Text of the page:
PROVIDENCE, R.I. [Brown University] — Alexandra Ali Martínez, a senior at Brown concentrating in Latin American and Caribbean studies and international and public affairs, was named a 2021 Rhodes Scholar on Saturday, Nov. 20.
The Rhodes Scholarship, widely considered to be one of the most prestigious academic awards available to American undergraduate students, provides recipients with all expenses for two or three years of graduate study at the University of Oxford in England. With the scholarship, Martínez will pursue a doctoral degree in migration studies.
Martínez, who grew up in Chula Vista, California, is one of just 32 Rhodes Scholars from the United States selected from more than 2,300 applicants. Twenty-two of the scholars are women, a record number, according to the Rhodes Trust, the organization that awards the scholarships.
Martínez said she applied for the scholarship in part because, like Brown, Oxford takes an interdisciplinary approach to education.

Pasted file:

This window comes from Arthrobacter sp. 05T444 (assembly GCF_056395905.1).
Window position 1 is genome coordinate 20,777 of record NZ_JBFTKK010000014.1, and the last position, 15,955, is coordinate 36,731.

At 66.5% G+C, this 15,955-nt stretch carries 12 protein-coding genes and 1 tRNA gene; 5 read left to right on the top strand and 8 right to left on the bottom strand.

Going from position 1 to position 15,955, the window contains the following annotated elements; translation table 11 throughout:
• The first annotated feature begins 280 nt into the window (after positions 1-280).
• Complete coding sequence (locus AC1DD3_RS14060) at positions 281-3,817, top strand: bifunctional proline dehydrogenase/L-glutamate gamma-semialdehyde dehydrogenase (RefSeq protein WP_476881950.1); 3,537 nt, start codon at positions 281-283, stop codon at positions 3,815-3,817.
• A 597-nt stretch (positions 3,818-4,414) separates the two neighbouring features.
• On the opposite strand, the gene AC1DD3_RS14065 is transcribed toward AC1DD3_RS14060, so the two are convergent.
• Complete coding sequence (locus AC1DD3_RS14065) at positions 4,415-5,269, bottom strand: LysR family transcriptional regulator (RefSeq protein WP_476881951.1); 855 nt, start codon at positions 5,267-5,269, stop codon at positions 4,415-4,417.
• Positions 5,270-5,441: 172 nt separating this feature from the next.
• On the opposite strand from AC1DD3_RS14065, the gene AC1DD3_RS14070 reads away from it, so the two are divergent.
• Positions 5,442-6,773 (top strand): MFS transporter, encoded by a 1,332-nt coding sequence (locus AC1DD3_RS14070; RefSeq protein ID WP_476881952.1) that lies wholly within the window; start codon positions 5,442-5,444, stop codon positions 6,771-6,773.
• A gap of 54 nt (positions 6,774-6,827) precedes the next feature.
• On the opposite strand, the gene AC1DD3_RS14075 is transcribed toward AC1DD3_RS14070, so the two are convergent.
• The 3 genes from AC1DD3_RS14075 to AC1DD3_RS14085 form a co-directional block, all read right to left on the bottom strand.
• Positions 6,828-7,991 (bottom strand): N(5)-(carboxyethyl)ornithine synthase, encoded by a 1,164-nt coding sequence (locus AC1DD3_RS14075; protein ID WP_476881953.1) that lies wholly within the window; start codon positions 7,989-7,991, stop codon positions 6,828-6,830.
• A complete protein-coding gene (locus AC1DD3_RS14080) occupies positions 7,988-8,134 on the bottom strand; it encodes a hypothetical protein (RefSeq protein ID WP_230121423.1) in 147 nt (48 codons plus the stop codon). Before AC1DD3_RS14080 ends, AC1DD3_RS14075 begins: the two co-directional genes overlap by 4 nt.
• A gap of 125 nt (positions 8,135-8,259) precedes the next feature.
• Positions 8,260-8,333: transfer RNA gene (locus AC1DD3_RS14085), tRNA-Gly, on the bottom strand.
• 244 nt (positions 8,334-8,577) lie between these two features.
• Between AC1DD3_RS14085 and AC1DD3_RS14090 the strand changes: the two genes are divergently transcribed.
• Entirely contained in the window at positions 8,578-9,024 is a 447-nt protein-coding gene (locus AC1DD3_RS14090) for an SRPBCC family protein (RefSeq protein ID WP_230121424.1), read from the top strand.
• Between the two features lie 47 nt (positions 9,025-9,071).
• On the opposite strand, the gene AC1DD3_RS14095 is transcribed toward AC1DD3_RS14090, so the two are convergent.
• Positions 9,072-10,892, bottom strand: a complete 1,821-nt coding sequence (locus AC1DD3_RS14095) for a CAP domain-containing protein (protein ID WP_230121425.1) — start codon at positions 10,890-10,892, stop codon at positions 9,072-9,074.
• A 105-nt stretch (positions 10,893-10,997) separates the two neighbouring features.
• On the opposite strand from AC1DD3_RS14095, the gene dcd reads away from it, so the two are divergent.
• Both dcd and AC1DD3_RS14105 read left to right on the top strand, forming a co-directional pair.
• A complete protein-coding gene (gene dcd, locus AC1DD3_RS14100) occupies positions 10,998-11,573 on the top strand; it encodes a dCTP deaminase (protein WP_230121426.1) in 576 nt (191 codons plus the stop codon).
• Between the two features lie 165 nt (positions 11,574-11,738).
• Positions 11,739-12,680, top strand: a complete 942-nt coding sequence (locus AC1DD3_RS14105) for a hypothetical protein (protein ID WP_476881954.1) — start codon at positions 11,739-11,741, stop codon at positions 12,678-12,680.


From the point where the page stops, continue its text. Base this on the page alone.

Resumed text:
“Brown’s Open Curriculum allowed me to explore courses from a broad range of departments,” she said. “I took courses in French, Hispanic studies, political science, history, ethnic studies and anthropology. As a result, I was able to study migration from a variety of perspectives.”
Inspired in part by her “loving migrant family” and her experience growing up near the U.S.-Mexico border, Martínez spent her undergraduate years studying migrant communities there. She embarked on two honors theses at Brown: an oral history project focusing on families living at the border, and an ethnography on the impacts of U.S. policies on migrant children.
Both projects grew out of two fellowships awarded to Martínez by the Swearer Center at Brown, she said. In Summer 2020, with aid from an Arthur Liman Public Interest Fellowship, Martínez took part in an internship at a bi-national legal service organization, where she created and directed an educational curriculum for migrant children living in shelters at the U.S.-Mexico border.
“I created a curriculum to explain the asylum process and create a creative outlet where migrant children could share their experiences and stories,” she said. “Migrant children are so often marginalized and dehumanized through immigration policies. I wanted to provide a space for them to process their difficult experiences and express themselves in all the creative ways that the immigration system doesn’t allow.”